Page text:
Friday, June 9, 2023

As pressure grows to house asylum seekers, New York City turns hotels into shelters


In New York: While other New York City hotels are being converted into emergency shelters, the historic Roosevelt Hotel in midtown Manhattan, which closed three years ago, will soon reopen to accommodate an anticipated influx of asylum seekers.

Chairman Eric Adams reported Saturday that the city will utilize the Roosevelt to ultimately give upwards of 1,000 spaces for travelers who are supposed to show up before long as a result of the lapse of pandemic-time rules, referred to all in all as Title 42, that had permitted government authorities to dismiss refuge searchers from the US line with Mexico.

Hotels like the Roosevelt, which used to be popular tourist destinations, are being converted into emergency shelters all over the city. Many of these shelters are in prime locations near Times Square, the World Trade Center memorial, and the Empire State Building. The city is required by law to provide shelter to anyone who requires it.

All things being equal, Adams says the city is running out of space for transients and has looked for monetary assistance from the state and national legislatures.

"New York City has now focused on in excess of 65,000 refuge searchers - previously opening up north of 140 crisis sanctuaries and eight huge scope compassionate help places notwithstanding this one to deal with this public emergency," the chairman said in an explanation reporting the Roosevelt choice.

New York Gov. Thomas Dewey used the storied hotel near Grand Central Terminal as his election headquarters in 1948. It was said that Dewey had made a false announcement from the Roosevelt that he had defeated Harry Truman for president.

As the city faces developing strain to grow its sanctuary framework, going to empty lodgings for those need a rooftop and a spot to bunk down as they figure out their lives. The Holiday Inn, which is in Manhattan's Financial District, is one of them. The 500-room, 50-story hotel's lobby windows displayed an announcement that it was closed a few months ago.

The hotel's owner's attorneys, Scott Markowitz of Tarter Krinsky & Drogin, stated that reopening as a shelter sponsored by the city made financial sense.

"They lease each room at the inn at a specific value consistently," Markowitz said, adding that it is bringing "significantly more income" than typical tasks would have gotten.

When shelters and other options are unavailable, the city often turns to hotels for homeless New Yorkers.

The city rented out hundreds of hotel rooms as quasi-COVID wards because group shelters made it difficult to comply with social distancing rules during the pandemic. The city relied less on hotels as the pandemic eased.

That changed last year when thousands of migrants started arriving by bus.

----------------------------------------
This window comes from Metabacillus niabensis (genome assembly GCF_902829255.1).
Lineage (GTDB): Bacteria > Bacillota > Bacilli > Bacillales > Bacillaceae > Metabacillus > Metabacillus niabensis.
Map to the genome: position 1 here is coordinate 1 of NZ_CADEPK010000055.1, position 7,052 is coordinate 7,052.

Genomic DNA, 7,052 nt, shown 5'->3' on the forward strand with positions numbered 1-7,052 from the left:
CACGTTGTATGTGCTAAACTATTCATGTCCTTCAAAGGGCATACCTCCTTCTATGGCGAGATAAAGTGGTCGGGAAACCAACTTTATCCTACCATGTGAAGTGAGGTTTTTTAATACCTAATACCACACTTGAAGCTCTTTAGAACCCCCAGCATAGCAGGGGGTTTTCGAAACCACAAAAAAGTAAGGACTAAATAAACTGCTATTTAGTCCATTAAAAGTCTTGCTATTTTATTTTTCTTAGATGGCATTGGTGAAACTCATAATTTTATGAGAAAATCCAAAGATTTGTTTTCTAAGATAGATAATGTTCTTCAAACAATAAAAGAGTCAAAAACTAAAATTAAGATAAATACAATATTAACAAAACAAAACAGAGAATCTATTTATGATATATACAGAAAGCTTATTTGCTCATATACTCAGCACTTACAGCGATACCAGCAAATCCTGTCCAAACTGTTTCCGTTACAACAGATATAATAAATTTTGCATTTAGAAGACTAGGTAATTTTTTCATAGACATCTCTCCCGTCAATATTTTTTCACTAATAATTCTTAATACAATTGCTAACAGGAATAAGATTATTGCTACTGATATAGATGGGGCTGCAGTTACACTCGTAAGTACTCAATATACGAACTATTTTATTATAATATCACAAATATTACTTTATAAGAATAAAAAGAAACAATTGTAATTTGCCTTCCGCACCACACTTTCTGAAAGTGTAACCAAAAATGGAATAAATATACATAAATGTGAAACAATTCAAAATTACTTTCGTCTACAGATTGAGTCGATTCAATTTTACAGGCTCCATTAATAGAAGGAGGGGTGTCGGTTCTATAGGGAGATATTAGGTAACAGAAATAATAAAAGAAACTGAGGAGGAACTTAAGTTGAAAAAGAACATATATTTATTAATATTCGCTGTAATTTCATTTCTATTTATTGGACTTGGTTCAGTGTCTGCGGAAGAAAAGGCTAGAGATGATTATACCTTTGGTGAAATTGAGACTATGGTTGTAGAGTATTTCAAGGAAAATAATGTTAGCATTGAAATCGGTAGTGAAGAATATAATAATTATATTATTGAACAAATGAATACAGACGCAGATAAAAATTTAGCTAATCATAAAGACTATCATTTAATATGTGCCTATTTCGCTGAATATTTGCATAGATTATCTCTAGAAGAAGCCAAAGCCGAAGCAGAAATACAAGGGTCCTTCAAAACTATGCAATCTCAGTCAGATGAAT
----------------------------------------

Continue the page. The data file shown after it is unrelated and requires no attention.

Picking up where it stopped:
Migrant families are currently staying in the Watson Hotel on West 57th Street, which was once praised for its rooftop pool and proximity to Central Park.

"It is our moral and legitimate commitment to give haven to any individual who needs it," the city's Division of Social Administrations said in an explanation. " In that capacity, we have used, and will keep on using, each apparatus available to us to address the issues of each and every family and person who comes to us looking for cover."

The city was dealing with an increase in homelessness, overcrowding in shelters, and a lack of affordable housing prior to the influx of asylum seekers. Infuriating local leaders, New York even announced a plan to relocate hundreds of migrants to hotels across the Hudson River in Orange and Rockland counties.

The Hotel Association of New York City's president and CEO, Vijay Dandapani, stated that the city must devise long-term solutions.

He added, "Hotels are not the solution for these situations," and that the optics caused taxpayers to worry that migrants were living in opulence at their expense.

However, advocates for the homeless contend that hotel rooms' private quarters are superior to city-provided barracks-style accommodations.

One of the city's homeless, 55-year-old Kassi Keith, was pleased with the hotel arrangement.

Keith stated, "Having your own room, what it gives you, is peace of mind." You don't have to keep one eye open; I can go to sleep with both eyes closed.

After being evicted from hotel rooms and forced into barracks set up at the Brooklyn Cruise Terminal, which has poor access to public transportation, dozens of migrants staged a protest earlier this year. They lamented the cold, lack of privacy, and insufficient bathroom space.

According to officials, the Roosevelt Hotel's inaugural function will be as a welcome center that will provide resources and information on legal and medical matters. Additionally, 175 rooms will be made available to families with children, and the number of rooms will rise to 850. According to the city, additional asylum seekers will have access to 150 additional rooms.

David Giffen, executive director of the Coalition for the Homeless, stated, "When you offer people something like a hotel room, you're much more likely to get a positive response to it." He further stated that the rooms provide "privacy and dignity."

Yet, Giffen said lodgings won't resolve the more prominent issue of an absence of reasonable, super durable lodging.

He stated, "The reason for all of this is that we have such a failing housing system that people with lower incomes end up using the shelter system as the de facto housing system." The hotels are being used as a de facto shelter because the shelter system does not have enough beds."

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